The present project relies on a membrane approach for high pressure XPS under development in our laboratory. The method is based on a new type of specimen holder, which is a metallic, hydrogen permeable membrane fed on one side with a high hydrogen pressure and exposed on the other side to the X-ray beam at UHV-pressures. In first papers, we introduced the fundamental idea and demonstrated the feasibility of the method in some well-studied cases, paving the way for its use on relevant questions in energy storage. In this project, we want to utilize the membrane approach to prepare and measure in-situ various ionic and intermetallic hydrides as a function of the chemical potential of hydrogen, which will deliver insightful knowledge on the electronic structure of hydrides. In a second task, we want to elucidate the mechanism of the enhanced hydrogen desorption from hydrogen membranes upon application of polymer coatings. Finding the physical origin of the remarkable effect may help to functionalize also hydrogen permeable metals other than Pd.
Finally, the catalytic formation/decomposition of the C-H bond is one of the main challenges in synthetic chemistry, due to the strong covalent nature of this bond. The (de-) hydrogenation reactions of hydrocarbons, which take place at several tens of bar, are catalysed by Pd, Ru, or similarly expensive and scarce elements. Experiments on the hydrogenation of unsaturated hydrocarbons using the Pd-membrane mimic the technical process, so that information on the reaction can be drawn. Finally, we want to explore the possibility of combining different spectroscopy methods (X-ray absorption spectroscopy and Raman spectroscopy) with the membrane approach.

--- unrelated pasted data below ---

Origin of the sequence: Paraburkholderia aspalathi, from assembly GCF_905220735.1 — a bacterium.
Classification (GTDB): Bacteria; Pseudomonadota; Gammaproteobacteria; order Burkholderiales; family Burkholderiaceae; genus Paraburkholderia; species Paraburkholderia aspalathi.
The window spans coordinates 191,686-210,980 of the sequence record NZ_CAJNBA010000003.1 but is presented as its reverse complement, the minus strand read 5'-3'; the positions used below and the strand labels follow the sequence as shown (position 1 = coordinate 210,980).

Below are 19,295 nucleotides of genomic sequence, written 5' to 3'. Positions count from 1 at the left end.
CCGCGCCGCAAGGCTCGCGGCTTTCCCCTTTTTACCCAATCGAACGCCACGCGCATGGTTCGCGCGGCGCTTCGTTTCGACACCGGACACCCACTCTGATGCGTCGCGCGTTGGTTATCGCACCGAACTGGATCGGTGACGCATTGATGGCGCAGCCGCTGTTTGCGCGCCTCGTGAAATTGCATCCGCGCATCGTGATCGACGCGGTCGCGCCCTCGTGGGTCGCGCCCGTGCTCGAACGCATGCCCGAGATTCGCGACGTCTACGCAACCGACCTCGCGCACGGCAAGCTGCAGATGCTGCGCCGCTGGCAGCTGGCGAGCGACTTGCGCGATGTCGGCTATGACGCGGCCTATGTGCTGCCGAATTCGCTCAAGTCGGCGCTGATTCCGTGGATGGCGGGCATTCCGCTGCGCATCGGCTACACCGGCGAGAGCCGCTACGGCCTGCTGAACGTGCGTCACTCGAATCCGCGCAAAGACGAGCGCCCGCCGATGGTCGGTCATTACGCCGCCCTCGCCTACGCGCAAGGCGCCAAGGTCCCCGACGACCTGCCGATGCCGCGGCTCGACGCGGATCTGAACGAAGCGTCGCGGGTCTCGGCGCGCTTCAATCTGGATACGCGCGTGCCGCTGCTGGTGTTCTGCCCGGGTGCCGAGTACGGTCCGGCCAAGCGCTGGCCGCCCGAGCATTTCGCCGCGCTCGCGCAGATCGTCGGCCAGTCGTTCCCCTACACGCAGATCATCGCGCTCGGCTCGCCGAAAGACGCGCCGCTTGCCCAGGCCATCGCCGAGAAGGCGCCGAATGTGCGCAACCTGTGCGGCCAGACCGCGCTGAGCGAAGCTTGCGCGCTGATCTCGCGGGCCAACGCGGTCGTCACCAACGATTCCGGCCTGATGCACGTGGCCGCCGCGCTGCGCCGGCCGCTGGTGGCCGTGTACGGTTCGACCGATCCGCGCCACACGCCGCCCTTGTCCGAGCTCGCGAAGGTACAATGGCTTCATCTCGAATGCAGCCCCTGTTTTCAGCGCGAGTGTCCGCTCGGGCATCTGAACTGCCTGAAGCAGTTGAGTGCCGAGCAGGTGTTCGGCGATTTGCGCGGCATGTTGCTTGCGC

LightCheC project in collaboration with the University of Zurich
“Laser membrane photoemission and magneto-optical spectroscopy shining light on solar water splitting” (see also https://www.empa.ch/web/s502/catalytic-methanation) We are heading for a comprehensive understanding of the electronic structure and its dynamics of materials for solar water splitting. The work may be divided into two parts: the investigation of homo-geneous and heterogeneous solar water splitting by time resolved magneto-optical spectroscopy (trMOKE) and by laser-induces photoemission. For the latter, we are developing a pulsed laser-driven plasma UV source and membrane-based tabletop photoemission set-up. Thus, the method provides information on in-situ probing of the electronic changes in the catalyst over the course of the reaction and offers an alternative to the expensive and often inaccessible synchrotron sources. The magnetic properties of materials are very sensitive to the electronic properties and thus serve as a probe for the changes induced by light and adjacent chemical processes in photocatalytic reactions. Thus, we take advantage of the trMOKE approach for studying magnetic and optical properties of homogeneous and heterogeneous systems in transmission and reflection geometries. Apart from empirical investigations, we model the obtained data using the established models for anticipating the activity of catalytic sur-faces (e.g., the Norskov model). We are aiming at extending these models by the time dimension as needed in photo-catalysis.